For the past year, Cindy Bell has been living in the Budzey Building, a ten-storey apartment complex that opened in July, 2015, and is one of 14 social housing projects being built through a partnership between the City of Vancouver and the provincial government.
In that year, Ms. Bell has flourished. Settled in a home with her own washroom, a kitchen and a window that looks out onto the mountains and her "million-dollar view," Ms. Bell has wrestled a long-time drug habit to its knees and picked up not one, but three, part-time jobs.
"It's totally changed my life," Ms. Bell said recently while making rounds for one of her part-time positions: peer support housing worker with Atira Women's Resource Society. Through a program called SheRoes, Ms. Bell visits women who live in single-room occupancy hotels to provide housing and other advice.
She also volunteers at Insite, Vancouver's supervised injection centre, and is a dishwasher at a nearby cafe.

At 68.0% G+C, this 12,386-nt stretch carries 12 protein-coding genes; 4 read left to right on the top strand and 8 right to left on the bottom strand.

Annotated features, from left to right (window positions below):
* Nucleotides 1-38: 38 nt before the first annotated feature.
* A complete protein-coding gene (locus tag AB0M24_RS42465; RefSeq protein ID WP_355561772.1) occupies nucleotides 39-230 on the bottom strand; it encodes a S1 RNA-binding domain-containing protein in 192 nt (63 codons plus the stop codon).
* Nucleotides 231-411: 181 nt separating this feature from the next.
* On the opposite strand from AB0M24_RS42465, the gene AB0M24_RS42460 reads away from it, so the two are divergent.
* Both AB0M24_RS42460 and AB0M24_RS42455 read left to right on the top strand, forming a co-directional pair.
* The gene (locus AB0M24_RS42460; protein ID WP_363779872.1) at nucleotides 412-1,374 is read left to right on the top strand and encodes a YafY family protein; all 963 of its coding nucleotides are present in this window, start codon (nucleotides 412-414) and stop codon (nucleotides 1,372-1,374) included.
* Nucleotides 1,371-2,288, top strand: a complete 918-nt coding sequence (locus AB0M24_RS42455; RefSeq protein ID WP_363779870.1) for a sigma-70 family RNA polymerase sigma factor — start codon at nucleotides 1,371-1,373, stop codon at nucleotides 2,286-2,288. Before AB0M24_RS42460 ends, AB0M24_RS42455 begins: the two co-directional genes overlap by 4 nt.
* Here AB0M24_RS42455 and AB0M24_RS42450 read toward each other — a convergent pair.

"I'm way more healthy, I'm able to do stuff I wasn't able to even think about before," she adds.
Ms. Bell pays $375 a month – the provincial shelter rate for a single person – for her studio apartment.
That makes her a rarity: a low-income person with secure, high-quality and affordable housing.
A few blocks away, Dianne Cooper – one of the people on Ms. Bell's list of people to visit – pays $450 a month for a room in the Astoria Hotel. It is one of dozens of single-room occupancy hotels in the Downtown Eastside that provide housing of last resort for people who are on social assistance and, frequently, coping with multiple physical and mental-health challenges.
In the Astoria Hotel, Ms. Cooper uses a shared bathroom and worries about her safety. She would like to move.
"I'm looking for a one-bedroom under $550," Ms. Cooper said in a recent interview in her room. Asked how she would afford that when social assistance only covers $375 for shelter, Ms. Cooper said she would likely have to cut down on other costs, including food.
Similar calculations are likely taking place across the country, particularly in cities like Vancouver, where rapidly increasing rents and low vacancy rates hit vulnerable, low-income tenants especially hard. And even the affordable housing that does exist is quickly evaporating largely due to redevelopment in the region's housing market.
Rafal Gerszak/For The Globe and Mail